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Health and Fitness

Wounded Warrior Team Navy Trials- Dressel

Chief Navy Counselor Ching Dressel

Wounded warriors are often thought of as the Soldiers, Sailors, Airmen and Marines who have been wounded in action and have visual representations of their medical conditions.

Not all wounds are easily visible or identifiable at first glance. Some injuries take a different form altogether, but still leave scars equally as painful on the inside.

Take Chief Navy Counselor Ching Dressel, for instance. From the time it was discovered in 2012 she had myelodysplastic syndrome, Dressel went from being a competitive, avid runner to a medical patient requiring chemotherapy as well as both a bone marrow transplant and stem cell transplant in a matter of weeks.

"It wasn't reality for me because I was healthy," said Dressel. "I had outstanding physical fitness assessments, I was running almost every single day and having been told by my doctor that I had myelodysplastic syndrome, I was lost."

Dressel appeared to be the model of perfect health to even the keenest eye, but internally was suffering from a type of cancer in which the bone marrow is not making enough healthy blood cells and instead replacing them with abnormal and ultimately cancerous cells.

"That was a very challenging part of my life," said Dressel. "I had chemotherapy for about a week-really severe, heavy doses. I had my transplant a day later and then was hospitalized for about a month. Through that whole process, I lost a lot of my muscle tone and endurance, so as an athlete and someone who is an avid runner, it crushed me physically."

In the face of such unforeseen adversity and a form of cancer in which her body was incapable of providing an adequate amount of healthy blood cells, Dressel chose to remain optimistic about the potential for a full recovery.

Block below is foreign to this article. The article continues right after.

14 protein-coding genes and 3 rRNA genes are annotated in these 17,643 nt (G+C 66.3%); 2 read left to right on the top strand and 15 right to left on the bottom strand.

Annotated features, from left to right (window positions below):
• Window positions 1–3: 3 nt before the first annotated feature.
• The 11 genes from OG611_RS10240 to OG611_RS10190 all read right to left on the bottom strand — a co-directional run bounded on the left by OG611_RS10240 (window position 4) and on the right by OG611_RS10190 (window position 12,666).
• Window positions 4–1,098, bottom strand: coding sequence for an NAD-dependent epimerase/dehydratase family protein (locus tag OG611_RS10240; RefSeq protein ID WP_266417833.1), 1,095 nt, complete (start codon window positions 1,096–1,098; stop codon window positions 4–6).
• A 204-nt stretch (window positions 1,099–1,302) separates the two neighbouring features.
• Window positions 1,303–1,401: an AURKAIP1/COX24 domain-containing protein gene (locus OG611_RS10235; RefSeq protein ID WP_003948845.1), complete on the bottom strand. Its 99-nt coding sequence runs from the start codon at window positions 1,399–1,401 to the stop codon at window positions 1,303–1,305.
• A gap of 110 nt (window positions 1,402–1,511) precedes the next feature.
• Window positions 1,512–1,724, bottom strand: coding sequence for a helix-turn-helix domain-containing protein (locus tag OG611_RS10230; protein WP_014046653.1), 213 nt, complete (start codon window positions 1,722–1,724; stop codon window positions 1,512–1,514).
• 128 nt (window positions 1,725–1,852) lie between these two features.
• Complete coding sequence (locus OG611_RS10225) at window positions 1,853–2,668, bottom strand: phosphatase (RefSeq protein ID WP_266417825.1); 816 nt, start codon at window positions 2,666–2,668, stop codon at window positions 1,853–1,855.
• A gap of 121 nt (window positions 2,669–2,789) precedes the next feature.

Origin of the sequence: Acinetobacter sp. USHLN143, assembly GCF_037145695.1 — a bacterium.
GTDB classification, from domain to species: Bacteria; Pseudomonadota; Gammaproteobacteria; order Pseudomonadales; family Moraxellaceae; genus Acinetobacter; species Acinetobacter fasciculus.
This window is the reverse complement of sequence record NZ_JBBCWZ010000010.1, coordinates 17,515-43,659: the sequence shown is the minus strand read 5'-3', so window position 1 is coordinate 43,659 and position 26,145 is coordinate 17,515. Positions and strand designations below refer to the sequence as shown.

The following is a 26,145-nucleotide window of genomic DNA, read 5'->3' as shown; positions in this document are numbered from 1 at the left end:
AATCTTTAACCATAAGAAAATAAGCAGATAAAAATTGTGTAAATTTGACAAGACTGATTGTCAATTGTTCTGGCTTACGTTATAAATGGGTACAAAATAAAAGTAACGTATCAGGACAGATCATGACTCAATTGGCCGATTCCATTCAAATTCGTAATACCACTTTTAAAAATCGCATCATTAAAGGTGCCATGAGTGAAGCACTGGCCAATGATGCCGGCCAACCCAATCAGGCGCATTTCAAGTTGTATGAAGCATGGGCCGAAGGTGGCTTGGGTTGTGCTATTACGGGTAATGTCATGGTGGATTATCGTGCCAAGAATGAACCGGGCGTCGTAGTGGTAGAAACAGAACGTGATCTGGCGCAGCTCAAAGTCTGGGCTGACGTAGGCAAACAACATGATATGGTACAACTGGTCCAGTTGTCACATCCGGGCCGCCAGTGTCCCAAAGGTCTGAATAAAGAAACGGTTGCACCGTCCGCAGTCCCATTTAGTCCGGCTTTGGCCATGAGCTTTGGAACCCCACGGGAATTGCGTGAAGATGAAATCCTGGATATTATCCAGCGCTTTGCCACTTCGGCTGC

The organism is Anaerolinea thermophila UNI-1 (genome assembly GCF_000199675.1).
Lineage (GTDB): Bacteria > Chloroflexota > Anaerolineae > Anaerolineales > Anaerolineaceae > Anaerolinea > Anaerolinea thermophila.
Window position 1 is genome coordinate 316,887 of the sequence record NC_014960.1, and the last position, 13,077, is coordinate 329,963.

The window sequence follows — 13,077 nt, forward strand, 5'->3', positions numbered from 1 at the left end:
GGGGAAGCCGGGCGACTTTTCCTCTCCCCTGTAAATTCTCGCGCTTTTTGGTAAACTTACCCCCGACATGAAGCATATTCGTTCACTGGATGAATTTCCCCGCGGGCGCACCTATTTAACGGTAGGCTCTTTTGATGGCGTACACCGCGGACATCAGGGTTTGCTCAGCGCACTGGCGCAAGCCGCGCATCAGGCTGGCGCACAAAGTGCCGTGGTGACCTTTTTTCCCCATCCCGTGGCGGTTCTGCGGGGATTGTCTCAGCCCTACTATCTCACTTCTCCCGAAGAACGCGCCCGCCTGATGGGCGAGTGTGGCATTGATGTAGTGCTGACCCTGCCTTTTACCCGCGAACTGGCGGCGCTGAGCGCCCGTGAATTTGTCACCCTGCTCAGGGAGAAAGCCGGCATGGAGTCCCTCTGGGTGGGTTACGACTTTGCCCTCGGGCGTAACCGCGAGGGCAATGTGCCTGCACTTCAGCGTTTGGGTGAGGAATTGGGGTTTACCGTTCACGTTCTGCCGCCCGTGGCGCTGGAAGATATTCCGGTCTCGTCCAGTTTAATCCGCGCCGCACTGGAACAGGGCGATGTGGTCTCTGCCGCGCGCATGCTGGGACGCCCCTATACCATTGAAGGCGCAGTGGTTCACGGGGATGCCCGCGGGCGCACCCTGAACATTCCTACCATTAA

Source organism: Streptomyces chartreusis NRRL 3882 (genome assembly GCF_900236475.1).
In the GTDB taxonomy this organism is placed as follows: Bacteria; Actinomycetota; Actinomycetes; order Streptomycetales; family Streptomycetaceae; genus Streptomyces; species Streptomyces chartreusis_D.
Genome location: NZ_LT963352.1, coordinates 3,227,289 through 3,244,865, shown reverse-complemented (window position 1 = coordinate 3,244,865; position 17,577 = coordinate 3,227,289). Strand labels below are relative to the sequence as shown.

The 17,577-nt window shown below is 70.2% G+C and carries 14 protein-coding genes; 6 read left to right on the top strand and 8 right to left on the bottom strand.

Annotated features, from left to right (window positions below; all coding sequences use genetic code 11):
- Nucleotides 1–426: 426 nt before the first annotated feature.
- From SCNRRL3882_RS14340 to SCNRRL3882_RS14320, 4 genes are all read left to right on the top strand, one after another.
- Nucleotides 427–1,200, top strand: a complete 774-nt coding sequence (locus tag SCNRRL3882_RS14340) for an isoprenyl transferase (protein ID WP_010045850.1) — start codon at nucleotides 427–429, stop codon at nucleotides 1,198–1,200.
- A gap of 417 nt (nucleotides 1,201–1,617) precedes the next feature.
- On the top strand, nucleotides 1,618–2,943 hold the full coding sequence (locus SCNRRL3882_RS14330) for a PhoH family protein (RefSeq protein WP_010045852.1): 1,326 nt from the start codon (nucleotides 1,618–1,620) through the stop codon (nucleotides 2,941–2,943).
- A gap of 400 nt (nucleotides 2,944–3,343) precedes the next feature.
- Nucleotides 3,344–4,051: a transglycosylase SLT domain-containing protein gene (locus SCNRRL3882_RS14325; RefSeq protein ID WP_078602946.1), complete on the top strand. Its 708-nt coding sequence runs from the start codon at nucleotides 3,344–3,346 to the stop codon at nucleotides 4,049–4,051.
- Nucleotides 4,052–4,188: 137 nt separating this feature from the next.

Although initially capable of walking only a few steps upon completion of her chemotherapy treatments and two successful transplants, she chose to spend each day walking a step or two further than the day before. With help from the Navy's Safe Harbor program, Dressel found the strength to jog and eventually run again.
  • Navy Photo

    Chief Navy Counselor Ching Dressel competes in the 1500-meter run during the 2014 Wounded Warrior Team Navy trials. U.S. Navy Photo by Mass Communication Specialist 3rd Class Jackie

  • Navy Photo

    Chief Navy Counselor Ching Dresseland Master Chief Boatswain's Mate Joseph Baird pump air into a bicycle tire before cycling practice during the 2014 Wounded Warrior Team Navy trials. U.S. Navy Photo by Mass Communication Specialist 3rd Class Jackie Hart

  • Navy Photo

    Chief Navy Counselor Ching Dressel sits at the starting line for cycling practice during the 2014 Wounded Warrior Team Navy trials. U.S. Navy Photo by Mass Communication Specialist 3rd Class Jackie Hart

"Once I was introduced to Safe Harbor and discovered all these programs with track and cycling, I thought 'Okay, I'm on it. I can do it. I can meet that goal,'" said Dressel. "I'm a competitive person by nature, so to be introduced to this program gave me a goal and pushed me further and further."

Citing her teammates and fellow wounded warriors as her inspiration; Dressel is now excelling in her physical fitness assessments again and showing no signs of myelodysplastic syndrome. Dressel is expecting to return to active duty in the near future.

"It's been a challenging year and a half, to say the least. When I was told that I was fit for full duty, I felt like I won," she said. "When they first told me I was unfit, I knew I needed to work harder. To come back around full circle and be told that I'm fit for full duty, I won. I beat it and I can't tell you how good the feeling is."